That number declined as power was restored, but many families in the parishes of Terrebonne and Lafourche were left homeless and unable to return to class even as schools reopened in October. Many of those who have returned are sharing facilities, as some buildings are too damaged to reopen this school year.
In February, most families spent Mardi Gras week in the snow, with power outages and water cuts following two back-to-back winter storms.
Acadiana schools closed for several days after the scheduled vacation. Classes have been canceled rather than virtualized, despite a push this year to equip districts for distance learning in the event of a COVID-19 outbreak, as many families were reportedly unable to access learning virtual, school district leaders said.
Kids couldn’t be expected to log into their Google classrooms while facing blackouts – that is, periods with no heat or light – not to mention wi- fi – for students and teachers. Many families were also faced with other effects of the extreme weather conditions, such as broken pipes, which prompted superintendents to decide “to press pause then the restart button” the following Monday.
The year was peppered with other extreme weather conditions, closing some schools and prompting shelter-in-place orders for others across Acadiana in March and October.
Following:Vulnerable students still face obstacles three months after Hurricane Ida
Schools are facing shortages of teachers, assistants, bus drivers, counselors …
Employee shortages, especially in hard-to-fill jobs like bus drivers and substitute teachers, are issues that school districts face every year. The pandemic only complicates the task.
Vermilion Parish deputy superintendent E. Paul Hebert said the district’s supply pool has shrunk, leaving them with fewer people to fill shortages for all positions. The shortage has gone from manageable before COVID to critical this year, Hebert said.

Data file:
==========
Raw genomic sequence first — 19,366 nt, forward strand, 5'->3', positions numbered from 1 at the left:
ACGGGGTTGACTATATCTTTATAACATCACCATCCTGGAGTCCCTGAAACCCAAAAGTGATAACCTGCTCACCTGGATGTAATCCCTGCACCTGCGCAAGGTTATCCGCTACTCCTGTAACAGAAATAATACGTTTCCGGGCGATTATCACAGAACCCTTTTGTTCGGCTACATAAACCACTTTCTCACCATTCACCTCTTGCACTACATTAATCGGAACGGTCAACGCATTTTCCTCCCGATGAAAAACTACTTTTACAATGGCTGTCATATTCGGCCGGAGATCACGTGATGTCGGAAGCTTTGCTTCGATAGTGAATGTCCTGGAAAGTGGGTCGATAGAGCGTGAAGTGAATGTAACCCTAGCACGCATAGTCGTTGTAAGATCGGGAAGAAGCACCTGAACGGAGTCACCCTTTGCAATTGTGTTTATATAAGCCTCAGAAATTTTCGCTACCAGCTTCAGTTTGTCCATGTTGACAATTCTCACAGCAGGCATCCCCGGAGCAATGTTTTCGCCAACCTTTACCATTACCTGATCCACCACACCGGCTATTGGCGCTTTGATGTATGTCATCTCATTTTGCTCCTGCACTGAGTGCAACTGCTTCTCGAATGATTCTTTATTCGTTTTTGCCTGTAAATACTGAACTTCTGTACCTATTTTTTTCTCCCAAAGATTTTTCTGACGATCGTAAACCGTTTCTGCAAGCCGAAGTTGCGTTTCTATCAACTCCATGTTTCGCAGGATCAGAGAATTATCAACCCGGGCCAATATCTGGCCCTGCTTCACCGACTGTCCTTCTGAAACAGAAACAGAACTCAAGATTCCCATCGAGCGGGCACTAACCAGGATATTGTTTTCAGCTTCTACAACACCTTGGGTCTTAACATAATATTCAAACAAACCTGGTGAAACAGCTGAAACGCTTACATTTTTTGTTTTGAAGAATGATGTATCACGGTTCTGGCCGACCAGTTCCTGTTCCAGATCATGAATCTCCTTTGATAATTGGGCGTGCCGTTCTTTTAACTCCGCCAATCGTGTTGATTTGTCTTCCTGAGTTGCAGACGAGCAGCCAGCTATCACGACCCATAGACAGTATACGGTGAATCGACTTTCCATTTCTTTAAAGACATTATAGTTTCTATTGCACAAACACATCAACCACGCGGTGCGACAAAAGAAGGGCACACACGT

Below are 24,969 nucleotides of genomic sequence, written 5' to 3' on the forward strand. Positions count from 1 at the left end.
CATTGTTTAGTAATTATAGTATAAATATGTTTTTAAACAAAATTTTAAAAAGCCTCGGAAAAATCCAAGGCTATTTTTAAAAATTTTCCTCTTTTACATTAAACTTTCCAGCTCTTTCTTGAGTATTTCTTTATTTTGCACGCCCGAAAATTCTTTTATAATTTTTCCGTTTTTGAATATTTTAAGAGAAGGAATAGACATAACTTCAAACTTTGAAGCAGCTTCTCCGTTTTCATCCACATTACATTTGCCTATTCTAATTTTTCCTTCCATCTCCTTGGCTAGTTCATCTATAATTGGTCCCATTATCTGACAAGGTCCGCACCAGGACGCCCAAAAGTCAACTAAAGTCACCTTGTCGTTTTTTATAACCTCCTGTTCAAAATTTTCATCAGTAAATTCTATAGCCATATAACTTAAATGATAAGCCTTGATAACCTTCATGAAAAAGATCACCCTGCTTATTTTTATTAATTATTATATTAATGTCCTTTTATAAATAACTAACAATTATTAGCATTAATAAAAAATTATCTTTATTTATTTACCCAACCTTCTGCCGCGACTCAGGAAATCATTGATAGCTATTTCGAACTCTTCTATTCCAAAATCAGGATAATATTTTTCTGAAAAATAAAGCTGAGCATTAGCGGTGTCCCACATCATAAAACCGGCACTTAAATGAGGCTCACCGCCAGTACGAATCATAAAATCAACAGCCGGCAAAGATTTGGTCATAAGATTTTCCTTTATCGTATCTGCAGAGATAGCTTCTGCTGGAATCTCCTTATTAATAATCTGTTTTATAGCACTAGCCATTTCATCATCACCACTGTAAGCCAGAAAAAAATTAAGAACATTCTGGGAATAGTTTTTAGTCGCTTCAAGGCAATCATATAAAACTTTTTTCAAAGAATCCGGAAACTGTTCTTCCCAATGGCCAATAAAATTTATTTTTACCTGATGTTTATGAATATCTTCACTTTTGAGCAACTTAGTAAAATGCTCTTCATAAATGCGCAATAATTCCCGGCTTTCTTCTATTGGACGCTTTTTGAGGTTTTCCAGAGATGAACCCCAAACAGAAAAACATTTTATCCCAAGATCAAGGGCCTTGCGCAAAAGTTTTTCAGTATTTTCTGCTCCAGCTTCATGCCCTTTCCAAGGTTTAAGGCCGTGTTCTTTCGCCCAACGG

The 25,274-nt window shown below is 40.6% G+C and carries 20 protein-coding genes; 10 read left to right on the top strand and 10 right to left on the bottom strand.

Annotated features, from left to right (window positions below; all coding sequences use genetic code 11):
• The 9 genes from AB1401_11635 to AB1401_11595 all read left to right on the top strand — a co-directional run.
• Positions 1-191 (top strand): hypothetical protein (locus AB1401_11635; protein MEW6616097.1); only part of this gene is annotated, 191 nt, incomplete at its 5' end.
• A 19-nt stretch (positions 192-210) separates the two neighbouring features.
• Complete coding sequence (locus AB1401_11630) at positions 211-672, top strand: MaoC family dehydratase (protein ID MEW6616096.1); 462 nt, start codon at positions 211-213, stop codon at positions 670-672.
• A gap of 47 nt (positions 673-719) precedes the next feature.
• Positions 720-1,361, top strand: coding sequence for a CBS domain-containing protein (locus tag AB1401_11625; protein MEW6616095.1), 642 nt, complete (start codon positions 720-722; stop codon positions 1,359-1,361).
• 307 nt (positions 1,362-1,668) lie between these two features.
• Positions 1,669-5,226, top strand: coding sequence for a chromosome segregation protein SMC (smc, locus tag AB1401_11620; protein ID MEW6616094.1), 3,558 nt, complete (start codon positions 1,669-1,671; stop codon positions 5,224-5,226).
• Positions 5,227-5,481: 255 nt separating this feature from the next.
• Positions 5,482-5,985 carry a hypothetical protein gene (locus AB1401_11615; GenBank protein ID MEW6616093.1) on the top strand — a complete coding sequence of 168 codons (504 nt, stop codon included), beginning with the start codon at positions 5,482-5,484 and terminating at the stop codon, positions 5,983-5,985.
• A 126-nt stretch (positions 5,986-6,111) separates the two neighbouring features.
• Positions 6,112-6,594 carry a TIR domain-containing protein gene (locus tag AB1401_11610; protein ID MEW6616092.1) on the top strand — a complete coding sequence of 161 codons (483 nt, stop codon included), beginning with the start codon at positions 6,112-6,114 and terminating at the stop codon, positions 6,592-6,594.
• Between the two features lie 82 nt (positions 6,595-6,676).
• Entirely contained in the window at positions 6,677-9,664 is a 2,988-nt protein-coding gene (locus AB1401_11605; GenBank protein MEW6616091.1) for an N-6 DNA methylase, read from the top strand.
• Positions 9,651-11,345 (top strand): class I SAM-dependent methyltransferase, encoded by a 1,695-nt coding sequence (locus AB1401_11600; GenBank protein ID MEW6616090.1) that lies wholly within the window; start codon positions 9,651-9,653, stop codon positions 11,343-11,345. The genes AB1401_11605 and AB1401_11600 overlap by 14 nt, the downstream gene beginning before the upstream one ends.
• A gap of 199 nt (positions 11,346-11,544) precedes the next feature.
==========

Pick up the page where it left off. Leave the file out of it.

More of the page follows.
The most important need is for bus drivers, regular and substitute, as well as cafeteria workers, janitors, bus supervisors and teachers.
One of the reasons behind this could be that fewer people seem to be entering education in Louisiana. Most do not stay for long terms, which are not new issues or related solely to COVID.
Enrollment in education programs at Louisiana’s public colleges has fallen by nearly 8,000 students over the past 20 years, including significant losses in recent years. Statewide enrollment data has shown that the number of students enrolling in education degrees at public colleges in Louisiana has been declining for years.
The 2020 figure (12,597) was up to almost 400 students, marking the first increase in enrollment in these programs since fall 2010.
There is another element in this pipeline. While fewer teaching candidates can enter the profession, more are leaving.
In Louisiana, 60% of teachers leave after 10 years and 50% within the first five years, Brumley said. One in three new teachers left the profession in their first year before the pandemic.
The state is therefore taking a personal growth approach to tackle its problem of the teacher shortage, which educators say will require a change in the message about the profession.
The work involved in making the classroom a place where people want to be and stay starts early, such as the creation of Educators Rising clubs in middle and high schools as well as a pre-educator journey. It allows high school students to take dual enrollment education courses before entering university.